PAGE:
Prev NEXT  

Advertisement

Have People Ever Really Eaten Tapeworms for Weight Loss?

Tapeworm Symptoms and Prevention

This tapeworm scolex shows the suckers and hooks it uses to attach to the intestine wall. Michael J. Klein, M.D./Getty Images

Advertisement

Let's assume that, after reading all of this, you've decided against intentionally acquiring a tapeworm. How can you prevent them? First, practice excellent hygiene by thoroughly washing hands with soap and warm water after every bathroom visit and before handling or eating food. Doing so will greatly minimize your chances of becoming an unwitting host.

The good news is that, in the United States at least, inspection of meat keeps tapeworms out of the food supply. You apparently can see the cysts in the meat if you know what to look for. In addition, thoroughly freezing meat at minus 31 degrees Fahrenheit (-35 degrees Celsius) for 10 days will kill any parasites [source: Mayo Clinic].

Also, if you're cooking meat resist the urge to make it rare and instead cook to a safe temperature to effectively kill larvae and eggs. Always use a food thermometer, and for whole cuts of meat (not poultry, though) cook to a minimum of 145 degrees Fahrenheit (63 degrees Celsius), making sure to let it "rest" for at least three minutes before cutting. This resting period (where the meat is off the fire but not yet carved) will kill off pathogens. Ground meats should also be cooked carefully, to a temp of 160 degrees Fahrenheit (71 degrees Celsius) but don't require a resting period [source: CDC].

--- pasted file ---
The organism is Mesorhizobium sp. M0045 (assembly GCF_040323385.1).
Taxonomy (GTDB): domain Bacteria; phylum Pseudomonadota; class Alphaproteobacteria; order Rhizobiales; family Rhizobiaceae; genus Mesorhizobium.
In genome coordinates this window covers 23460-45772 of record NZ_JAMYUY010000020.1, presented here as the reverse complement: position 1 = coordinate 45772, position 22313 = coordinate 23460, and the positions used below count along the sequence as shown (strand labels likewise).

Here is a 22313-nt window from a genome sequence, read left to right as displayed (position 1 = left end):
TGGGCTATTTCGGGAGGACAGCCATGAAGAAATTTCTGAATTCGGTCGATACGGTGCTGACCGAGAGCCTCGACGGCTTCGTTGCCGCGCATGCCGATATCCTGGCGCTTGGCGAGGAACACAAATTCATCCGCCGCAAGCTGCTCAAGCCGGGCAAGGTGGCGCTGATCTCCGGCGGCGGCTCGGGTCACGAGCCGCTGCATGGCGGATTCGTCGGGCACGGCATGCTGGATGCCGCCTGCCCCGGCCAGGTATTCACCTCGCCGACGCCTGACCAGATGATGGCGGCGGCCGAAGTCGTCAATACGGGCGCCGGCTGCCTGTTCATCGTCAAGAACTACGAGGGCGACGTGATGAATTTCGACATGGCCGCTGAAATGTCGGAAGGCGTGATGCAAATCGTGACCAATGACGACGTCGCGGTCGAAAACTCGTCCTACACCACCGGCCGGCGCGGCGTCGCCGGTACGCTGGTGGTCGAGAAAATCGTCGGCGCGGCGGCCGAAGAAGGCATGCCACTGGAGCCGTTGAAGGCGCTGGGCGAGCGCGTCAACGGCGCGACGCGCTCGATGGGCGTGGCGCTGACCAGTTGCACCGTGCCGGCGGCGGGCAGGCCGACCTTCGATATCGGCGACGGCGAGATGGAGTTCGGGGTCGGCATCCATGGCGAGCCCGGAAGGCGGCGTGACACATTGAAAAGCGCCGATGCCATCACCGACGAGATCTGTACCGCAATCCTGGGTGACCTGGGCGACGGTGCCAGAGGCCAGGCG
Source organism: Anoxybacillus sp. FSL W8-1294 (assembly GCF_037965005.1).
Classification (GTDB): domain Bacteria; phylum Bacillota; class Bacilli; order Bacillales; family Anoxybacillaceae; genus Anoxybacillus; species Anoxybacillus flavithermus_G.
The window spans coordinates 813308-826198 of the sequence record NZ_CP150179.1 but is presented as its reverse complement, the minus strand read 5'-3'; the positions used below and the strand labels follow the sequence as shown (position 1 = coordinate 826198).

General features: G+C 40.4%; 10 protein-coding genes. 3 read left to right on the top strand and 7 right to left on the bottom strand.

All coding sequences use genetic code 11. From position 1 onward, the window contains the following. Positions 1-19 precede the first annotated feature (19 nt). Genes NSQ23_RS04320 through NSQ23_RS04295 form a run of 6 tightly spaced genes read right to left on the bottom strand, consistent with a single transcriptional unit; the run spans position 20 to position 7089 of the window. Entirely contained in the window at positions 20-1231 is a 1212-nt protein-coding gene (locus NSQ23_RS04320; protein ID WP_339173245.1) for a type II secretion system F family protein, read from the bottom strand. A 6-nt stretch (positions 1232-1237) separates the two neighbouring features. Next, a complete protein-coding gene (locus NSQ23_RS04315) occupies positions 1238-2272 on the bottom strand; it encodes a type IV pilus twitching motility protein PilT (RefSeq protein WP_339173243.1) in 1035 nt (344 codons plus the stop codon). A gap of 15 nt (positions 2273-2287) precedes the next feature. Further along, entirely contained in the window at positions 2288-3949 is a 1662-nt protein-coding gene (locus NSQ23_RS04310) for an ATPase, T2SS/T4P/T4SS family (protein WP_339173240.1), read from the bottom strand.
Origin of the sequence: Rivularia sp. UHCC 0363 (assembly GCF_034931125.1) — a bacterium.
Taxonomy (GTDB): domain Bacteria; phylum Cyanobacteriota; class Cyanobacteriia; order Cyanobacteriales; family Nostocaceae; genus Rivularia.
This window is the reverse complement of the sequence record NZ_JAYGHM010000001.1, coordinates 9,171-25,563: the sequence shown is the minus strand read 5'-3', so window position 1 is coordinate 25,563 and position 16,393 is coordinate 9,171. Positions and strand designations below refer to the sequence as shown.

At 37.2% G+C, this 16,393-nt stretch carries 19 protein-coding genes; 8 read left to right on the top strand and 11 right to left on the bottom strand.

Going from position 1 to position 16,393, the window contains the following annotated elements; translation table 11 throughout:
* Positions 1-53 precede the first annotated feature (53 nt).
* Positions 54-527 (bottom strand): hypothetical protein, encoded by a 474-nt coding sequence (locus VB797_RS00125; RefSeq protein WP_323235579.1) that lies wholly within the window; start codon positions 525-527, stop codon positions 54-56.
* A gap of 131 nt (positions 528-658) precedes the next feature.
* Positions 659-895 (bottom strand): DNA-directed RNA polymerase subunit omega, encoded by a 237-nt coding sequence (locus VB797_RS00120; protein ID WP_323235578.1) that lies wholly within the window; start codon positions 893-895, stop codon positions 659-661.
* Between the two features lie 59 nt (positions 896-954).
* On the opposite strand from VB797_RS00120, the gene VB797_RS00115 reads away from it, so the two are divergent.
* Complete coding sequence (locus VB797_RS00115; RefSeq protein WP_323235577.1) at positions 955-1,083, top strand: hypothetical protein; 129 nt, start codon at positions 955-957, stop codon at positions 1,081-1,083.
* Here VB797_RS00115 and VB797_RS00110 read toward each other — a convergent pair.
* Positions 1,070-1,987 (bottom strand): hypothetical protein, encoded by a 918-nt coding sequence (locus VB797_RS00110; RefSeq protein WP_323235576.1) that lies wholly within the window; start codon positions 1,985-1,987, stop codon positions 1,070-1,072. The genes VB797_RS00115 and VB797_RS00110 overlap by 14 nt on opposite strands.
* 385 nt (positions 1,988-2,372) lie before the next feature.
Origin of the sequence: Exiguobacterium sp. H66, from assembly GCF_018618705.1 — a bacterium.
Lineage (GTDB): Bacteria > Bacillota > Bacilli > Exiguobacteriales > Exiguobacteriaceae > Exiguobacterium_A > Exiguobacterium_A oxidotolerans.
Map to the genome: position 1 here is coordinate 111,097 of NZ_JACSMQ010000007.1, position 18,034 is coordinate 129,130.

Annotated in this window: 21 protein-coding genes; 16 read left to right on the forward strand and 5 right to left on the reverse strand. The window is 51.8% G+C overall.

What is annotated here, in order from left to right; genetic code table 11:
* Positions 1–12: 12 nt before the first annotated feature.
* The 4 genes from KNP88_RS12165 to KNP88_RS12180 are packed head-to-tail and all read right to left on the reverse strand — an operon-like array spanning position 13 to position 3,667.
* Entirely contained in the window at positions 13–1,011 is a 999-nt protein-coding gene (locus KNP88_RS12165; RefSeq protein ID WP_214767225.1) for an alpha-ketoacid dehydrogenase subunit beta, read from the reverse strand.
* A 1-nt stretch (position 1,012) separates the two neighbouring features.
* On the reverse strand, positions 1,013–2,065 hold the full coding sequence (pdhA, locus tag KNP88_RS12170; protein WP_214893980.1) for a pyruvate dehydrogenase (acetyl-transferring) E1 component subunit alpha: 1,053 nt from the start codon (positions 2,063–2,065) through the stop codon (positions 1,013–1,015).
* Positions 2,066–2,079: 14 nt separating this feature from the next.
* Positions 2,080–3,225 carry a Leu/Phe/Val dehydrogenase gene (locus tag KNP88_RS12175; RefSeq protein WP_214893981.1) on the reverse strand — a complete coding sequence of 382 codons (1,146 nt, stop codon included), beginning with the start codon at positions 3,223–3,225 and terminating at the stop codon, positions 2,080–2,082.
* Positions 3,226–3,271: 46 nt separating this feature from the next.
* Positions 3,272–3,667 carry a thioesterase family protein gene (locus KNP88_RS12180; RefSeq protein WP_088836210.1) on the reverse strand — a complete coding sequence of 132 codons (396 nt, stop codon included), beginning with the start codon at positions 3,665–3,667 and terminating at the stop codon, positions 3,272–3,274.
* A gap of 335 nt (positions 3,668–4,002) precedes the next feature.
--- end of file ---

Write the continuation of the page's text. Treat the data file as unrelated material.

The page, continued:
If you're traveling to or living in a developing area of the world, take extra precautions by using safe water to thoroughly wash and cook veggies and fruits. If you're not sure about the water quality boil it for a minute and allow to cool. Also, avoid contact with animal and human feces by making sure they're properly disposed of, particularly in a livestock-relevant situation.

Tapeworm infections often give off no symptoms, but if you notice weakness, nausea, abdominal pain, diarrhea, dizziness, loss of appetite, weight loss and salt craving it's worth a visit to the doctor to be assessed for possible intestinal infection. Usually a stool sample will be checked for tapeworm segments or eggs. Signs of a more serious, invasive infection include headaches, allergic reaction, seizures, other neurological symptoms and cystic lumps [source: Mayo Clinic].

Ideally, such an event will be caught long before it gets too serious, when it can be quickly handled by a single dose of niclosamide or praziquantel, anti-worm medications, which will kill the parasite by forcing all its muscles to permanently contract. The tapeworm will then leave your body along with your feces [source: CDC]. Severe cases may require surgery.

Advertisement

Advertisement

Advertisement

Advertisement

Advertisement

Advertisement


Advertisement


Recommended

Advertisement

Advertisement